The word “binge” means indulging to excess — it’s classically associated with eating and contemporarily associated with watching TV, and it almost always gets phrased in the pejorative. But why does binge-watching have to be a bad word? After all, aren’t intensive athletic programs like SoulCycle just a form of binge-exercising? And you’re not a nincompoop for binge-reading the novels of William Faulkner. Binge-watching King of Queens won’t provide much cultural or intellectual nourishment, but there are all sorts of ways you can spend the entire weekend on your couch, and still feel good about it.
Out 1 on Netflix
Jacques Rivette originally divided his 13-hour opus Out 1, a series of diversions loosely centered on French acting troupes, into eight contiguous “episodes.” When the restored 1971 film hit Netflix last year, the streaming service literalized this narrative device by carving the film into eight binge-able pieces. Out 1 might be work compared to the eagerness of Western cinema, but try to force down a couple episodes of French vegetables in between mainlining full seasons of Charmed.
O.J.: Made in America on Hulu Plus
One of the most riveting cinematic events of 2016 was technically a five-episode television show. Originally airing on ESPN but also released to theaters in order to qualify for movie awards, Ezra Edelman’s O.J.: Made in America offers one of the most complex portraits of race, class, and celebrity in America ever put on screen. Divided back into episodes on Hulu, the rich detail and irresistible pull of O.J. has arguably found its ideal home.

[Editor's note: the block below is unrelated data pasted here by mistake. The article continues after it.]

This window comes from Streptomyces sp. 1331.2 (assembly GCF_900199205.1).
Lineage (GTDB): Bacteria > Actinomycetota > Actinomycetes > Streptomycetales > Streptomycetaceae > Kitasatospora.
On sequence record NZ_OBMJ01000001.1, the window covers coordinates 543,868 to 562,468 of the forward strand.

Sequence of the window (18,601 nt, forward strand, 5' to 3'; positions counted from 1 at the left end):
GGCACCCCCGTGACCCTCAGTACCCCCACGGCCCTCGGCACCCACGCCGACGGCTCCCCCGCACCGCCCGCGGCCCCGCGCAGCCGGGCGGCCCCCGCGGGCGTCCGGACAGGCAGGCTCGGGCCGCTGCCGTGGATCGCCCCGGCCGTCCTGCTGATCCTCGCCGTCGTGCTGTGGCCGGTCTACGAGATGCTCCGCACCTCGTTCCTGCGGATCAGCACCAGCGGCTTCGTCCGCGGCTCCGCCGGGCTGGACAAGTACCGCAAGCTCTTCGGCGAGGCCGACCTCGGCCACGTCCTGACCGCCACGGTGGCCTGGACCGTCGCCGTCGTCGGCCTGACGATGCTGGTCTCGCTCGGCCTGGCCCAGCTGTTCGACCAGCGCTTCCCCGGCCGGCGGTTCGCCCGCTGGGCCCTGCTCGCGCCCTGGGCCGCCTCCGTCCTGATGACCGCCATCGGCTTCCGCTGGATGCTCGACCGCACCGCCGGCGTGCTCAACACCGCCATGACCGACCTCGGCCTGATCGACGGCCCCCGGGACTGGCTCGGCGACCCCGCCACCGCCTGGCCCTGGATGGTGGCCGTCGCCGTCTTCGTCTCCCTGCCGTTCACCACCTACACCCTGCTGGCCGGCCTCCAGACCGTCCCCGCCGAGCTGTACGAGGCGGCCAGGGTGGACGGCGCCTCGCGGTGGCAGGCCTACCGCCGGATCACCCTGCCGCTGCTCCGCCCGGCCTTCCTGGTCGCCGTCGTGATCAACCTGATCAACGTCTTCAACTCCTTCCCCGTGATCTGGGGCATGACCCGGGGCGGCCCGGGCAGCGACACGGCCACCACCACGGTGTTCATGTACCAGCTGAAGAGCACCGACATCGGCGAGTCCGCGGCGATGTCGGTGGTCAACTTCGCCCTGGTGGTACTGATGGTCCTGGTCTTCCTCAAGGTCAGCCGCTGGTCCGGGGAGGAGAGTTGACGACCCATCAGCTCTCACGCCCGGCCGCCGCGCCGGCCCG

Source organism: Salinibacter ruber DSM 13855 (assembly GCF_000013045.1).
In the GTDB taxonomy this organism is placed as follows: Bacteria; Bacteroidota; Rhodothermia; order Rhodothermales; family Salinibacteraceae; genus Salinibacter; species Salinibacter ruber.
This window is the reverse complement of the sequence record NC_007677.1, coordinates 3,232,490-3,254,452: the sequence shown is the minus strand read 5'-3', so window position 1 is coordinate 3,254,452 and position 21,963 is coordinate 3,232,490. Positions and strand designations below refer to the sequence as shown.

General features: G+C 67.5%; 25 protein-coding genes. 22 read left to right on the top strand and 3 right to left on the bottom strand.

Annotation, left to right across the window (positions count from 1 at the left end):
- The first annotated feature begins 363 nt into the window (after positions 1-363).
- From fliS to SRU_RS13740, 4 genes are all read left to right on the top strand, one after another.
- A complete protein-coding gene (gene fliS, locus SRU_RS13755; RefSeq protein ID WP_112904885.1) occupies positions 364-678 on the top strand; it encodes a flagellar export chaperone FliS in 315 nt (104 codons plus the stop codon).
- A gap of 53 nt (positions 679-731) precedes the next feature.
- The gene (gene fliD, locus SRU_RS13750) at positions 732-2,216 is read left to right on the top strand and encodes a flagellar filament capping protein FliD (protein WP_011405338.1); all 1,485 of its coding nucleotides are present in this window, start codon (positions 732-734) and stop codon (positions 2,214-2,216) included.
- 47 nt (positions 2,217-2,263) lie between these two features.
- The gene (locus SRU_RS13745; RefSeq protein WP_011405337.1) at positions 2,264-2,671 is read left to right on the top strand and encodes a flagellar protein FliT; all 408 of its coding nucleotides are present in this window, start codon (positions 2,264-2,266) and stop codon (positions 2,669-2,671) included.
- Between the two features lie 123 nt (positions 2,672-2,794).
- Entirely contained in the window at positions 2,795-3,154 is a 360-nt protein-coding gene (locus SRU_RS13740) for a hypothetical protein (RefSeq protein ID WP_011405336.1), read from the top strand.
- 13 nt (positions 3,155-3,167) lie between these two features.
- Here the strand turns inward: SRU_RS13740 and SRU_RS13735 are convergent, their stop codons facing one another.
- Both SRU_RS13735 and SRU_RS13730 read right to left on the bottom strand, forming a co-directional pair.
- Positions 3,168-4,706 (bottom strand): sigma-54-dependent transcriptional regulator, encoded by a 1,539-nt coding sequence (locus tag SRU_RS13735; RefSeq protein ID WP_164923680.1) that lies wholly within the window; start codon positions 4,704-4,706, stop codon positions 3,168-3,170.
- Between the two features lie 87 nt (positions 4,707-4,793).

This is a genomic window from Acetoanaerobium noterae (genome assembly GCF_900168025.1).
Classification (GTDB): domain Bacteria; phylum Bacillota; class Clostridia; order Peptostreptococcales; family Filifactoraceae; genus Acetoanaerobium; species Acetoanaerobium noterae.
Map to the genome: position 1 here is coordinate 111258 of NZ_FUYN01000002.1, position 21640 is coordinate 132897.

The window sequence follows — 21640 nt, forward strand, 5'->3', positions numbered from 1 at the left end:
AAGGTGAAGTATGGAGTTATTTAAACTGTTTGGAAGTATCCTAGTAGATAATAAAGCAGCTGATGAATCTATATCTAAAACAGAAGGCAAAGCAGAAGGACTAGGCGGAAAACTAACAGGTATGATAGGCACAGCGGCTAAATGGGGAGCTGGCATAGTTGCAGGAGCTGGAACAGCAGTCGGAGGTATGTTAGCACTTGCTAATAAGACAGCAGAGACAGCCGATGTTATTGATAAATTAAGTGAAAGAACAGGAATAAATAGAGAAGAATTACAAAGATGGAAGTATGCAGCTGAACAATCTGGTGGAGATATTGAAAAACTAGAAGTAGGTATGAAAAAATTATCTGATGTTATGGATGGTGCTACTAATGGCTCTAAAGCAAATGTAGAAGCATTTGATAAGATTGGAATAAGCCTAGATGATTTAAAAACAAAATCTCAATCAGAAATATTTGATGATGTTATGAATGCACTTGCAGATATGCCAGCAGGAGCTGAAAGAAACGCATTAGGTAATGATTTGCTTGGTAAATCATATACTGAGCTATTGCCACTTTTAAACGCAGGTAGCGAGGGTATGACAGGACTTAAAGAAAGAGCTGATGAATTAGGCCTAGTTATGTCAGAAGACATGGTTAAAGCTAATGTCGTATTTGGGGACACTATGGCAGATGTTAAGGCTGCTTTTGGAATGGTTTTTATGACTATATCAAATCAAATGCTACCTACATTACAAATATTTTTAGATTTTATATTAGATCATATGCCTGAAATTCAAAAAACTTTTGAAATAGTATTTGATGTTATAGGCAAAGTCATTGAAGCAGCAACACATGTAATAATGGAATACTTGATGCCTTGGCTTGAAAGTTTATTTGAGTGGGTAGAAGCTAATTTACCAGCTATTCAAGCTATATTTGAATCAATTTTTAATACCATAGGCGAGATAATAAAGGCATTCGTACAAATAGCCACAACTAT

The New Yorker Presents on Amazon Prime
An audiovisual analogue of the exquisitely tasteful name-dropper The New Yorker, with documentaries, short films, animation, poetry and more formed into a full season of weekly episodes. The first season includes work from acclaimed directors like Alex Gibney, Steve James, Jonathan Demme, Eugene Jarecki and Dawn Porter, and appearances from Paul Giamatti, Courtney Barnett and Alan Cumming.
The Criterion Collection on Film Struck
Created by Turner Classic Movies in collaboration with The Criterion Collection, the upstart Film Struck is the answer for film fans unimpressed by the offerings on Netflix and Amazon. It’s the sole streaming home of The Criterion Collection, which the site has formed into ready-made binge-fests in categories such as Circus Acts (including La Strada and Freaks) and Existentialism in Film (including Le Samourai and Seconds).
Mini-film festivals on MUBI and Fandor
MUBI offers thirty films at a time, with a new selection added every day, so there is always something new and unusual. The selection is all over the map, but they tend to program around themes — right now, they are showing several Marcel Pagnol movie adaptations, including dueling 1961 and 2013 versions of Fanny. If you want a wider selection than the MUBI model allows, check out the foreign and independent-minded Fandor, which programs mini-film festivals such as their Directed by Women series, featuring works from Agnes Varda, Kelly Reichardt and Maren Ade.